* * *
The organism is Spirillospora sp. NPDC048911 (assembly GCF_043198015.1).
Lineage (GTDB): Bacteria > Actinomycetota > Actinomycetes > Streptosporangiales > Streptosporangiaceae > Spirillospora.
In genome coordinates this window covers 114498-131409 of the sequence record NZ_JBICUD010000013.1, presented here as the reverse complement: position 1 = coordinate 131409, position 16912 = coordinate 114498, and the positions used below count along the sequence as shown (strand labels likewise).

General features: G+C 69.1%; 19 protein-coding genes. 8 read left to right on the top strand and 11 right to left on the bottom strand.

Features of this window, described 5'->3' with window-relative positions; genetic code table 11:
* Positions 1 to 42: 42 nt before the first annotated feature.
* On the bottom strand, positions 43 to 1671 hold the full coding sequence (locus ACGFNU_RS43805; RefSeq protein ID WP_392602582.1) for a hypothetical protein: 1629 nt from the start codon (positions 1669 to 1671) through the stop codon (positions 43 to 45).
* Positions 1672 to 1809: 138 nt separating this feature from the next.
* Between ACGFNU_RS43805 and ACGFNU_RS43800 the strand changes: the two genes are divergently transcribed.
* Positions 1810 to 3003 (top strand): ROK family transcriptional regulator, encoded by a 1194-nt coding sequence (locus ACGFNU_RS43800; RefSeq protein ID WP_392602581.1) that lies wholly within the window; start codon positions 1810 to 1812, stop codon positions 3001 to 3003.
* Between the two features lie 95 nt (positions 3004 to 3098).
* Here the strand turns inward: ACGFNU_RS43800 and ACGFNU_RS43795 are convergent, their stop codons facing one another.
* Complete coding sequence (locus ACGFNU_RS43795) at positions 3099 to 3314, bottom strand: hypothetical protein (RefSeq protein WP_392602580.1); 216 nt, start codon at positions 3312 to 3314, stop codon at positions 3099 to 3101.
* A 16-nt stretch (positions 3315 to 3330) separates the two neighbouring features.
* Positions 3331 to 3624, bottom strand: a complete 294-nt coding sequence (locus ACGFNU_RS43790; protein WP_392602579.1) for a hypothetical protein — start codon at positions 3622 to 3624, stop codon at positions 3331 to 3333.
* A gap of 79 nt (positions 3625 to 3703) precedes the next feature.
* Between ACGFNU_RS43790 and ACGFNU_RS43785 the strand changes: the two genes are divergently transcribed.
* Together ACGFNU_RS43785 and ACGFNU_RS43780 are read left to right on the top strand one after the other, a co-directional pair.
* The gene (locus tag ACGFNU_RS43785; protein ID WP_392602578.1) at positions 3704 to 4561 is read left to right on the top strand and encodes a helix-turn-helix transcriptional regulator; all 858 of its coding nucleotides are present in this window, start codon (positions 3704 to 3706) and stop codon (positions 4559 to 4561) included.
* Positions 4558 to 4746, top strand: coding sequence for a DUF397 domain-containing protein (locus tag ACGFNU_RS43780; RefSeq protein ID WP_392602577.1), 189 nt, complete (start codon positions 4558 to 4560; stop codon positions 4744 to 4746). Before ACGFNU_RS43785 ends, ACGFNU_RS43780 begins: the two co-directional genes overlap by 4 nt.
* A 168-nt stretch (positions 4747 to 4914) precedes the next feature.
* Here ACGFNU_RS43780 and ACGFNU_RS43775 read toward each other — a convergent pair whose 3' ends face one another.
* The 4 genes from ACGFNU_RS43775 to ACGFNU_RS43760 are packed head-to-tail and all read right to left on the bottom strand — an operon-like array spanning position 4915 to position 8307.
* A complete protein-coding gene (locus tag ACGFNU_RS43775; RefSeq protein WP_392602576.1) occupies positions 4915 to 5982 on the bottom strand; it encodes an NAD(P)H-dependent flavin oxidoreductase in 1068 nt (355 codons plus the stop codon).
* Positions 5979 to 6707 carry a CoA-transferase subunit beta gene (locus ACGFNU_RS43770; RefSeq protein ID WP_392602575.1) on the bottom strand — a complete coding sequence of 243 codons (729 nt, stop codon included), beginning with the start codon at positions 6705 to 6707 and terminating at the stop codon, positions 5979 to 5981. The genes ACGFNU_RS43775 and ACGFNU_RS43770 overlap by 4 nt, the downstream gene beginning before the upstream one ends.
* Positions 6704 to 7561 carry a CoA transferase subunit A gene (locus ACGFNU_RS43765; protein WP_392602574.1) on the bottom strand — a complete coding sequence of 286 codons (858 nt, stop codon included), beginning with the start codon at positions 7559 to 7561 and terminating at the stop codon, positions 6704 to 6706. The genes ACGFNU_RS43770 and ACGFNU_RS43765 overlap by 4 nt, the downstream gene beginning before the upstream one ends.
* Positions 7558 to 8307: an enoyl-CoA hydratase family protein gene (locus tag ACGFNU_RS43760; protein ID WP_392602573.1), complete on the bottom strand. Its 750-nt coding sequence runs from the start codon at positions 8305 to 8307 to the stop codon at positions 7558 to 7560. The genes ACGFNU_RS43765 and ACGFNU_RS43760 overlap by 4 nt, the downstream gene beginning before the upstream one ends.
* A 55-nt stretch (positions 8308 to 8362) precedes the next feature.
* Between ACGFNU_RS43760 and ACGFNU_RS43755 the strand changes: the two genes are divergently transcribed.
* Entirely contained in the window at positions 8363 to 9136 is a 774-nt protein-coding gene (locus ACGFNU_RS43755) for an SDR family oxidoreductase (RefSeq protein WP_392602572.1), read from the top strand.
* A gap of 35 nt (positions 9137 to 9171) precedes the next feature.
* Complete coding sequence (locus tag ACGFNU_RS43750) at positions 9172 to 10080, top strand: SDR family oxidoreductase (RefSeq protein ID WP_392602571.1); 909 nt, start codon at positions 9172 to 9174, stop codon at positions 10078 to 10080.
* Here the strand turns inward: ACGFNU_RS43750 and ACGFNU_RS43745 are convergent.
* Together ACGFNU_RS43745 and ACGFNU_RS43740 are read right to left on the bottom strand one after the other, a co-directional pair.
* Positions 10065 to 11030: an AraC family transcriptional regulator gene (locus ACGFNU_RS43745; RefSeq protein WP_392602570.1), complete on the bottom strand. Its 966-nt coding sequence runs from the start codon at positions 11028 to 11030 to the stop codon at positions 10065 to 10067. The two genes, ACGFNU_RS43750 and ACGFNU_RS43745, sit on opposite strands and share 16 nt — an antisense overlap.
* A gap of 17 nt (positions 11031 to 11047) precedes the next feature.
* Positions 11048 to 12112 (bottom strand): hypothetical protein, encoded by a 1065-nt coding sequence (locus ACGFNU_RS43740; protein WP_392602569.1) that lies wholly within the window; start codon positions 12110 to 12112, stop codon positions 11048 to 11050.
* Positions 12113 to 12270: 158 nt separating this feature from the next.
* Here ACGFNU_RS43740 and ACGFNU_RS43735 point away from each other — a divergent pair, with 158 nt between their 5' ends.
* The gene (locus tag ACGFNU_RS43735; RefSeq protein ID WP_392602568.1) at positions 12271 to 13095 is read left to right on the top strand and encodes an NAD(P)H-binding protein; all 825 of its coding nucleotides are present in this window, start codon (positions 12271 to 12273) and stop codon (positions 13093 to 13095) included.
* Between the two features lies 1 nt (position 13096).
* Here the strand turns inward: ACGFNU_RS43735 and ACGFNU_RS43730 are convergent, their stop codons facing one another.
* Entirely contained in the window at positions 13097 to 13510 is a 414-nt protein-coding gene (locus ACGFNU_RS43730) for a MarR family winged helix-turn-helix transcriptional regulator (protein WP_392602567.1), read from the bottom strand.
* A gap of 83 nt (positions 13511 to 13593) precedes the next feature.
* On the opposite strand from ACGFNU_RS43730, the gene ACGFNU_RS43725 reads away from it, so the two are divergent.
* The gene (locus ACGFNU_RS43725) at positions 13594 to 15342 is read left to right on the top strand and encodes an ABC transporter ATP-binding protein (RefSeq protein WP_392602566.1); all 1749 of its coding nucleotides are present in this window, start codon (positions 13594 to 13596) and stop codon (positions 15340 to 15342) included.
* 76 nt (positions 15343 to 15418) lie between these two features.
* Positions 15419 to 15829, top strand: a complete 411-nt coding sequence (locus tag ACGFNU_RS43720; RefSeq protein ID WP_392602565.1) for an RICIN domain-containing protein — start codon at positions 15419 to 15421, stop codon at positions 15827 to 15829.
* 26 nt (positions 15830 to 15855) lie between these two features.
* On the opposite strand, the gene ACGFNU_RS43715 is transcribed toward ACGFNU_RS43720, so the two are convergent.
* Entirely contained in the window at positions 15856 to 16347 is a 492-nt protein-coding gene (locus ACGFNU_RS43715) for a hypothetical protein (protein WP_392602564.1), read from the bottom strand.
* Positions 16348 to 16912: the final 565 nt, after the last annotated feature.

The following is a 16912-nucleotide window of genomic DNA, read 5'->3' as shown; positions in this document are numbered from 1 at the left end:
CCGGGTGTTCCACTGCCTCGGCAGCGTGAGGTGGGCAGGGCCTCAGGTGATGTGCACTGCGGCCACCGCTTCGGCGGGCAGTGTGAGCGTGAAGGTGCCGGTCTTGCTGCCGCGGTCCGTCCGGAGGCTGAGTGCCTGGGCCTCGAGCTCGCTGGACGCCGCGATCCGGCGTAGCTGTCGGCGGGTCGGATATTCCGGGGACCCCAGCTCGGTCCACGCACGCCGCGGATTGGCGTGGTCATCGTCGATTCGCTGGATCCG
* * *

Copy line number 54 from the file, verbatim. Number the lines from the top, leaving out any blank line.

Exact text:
CCGGGTGTTCCACTGCCTCGGCAGCGTGAGGTGGGCAGGGCCTCAGGTGATGTGCACTGCGGCCACCGCTTCGGCGGGCAGTGTGAGCGTGAAGGTGCCGGTCTTGCTGCCGCGGTCCGTCCGGAGGCTGAGTGCCTGGGCCTCGAGCTCGCTGGACGCCGCGATCCGGCGTAGCTGTCGGCGGGTCGGATATTCCGGGGACCCCAGCTCGGTCCACGCACGCCGCGGATTGGCGTGGTCATCGTCGATTCGCTGGATCCG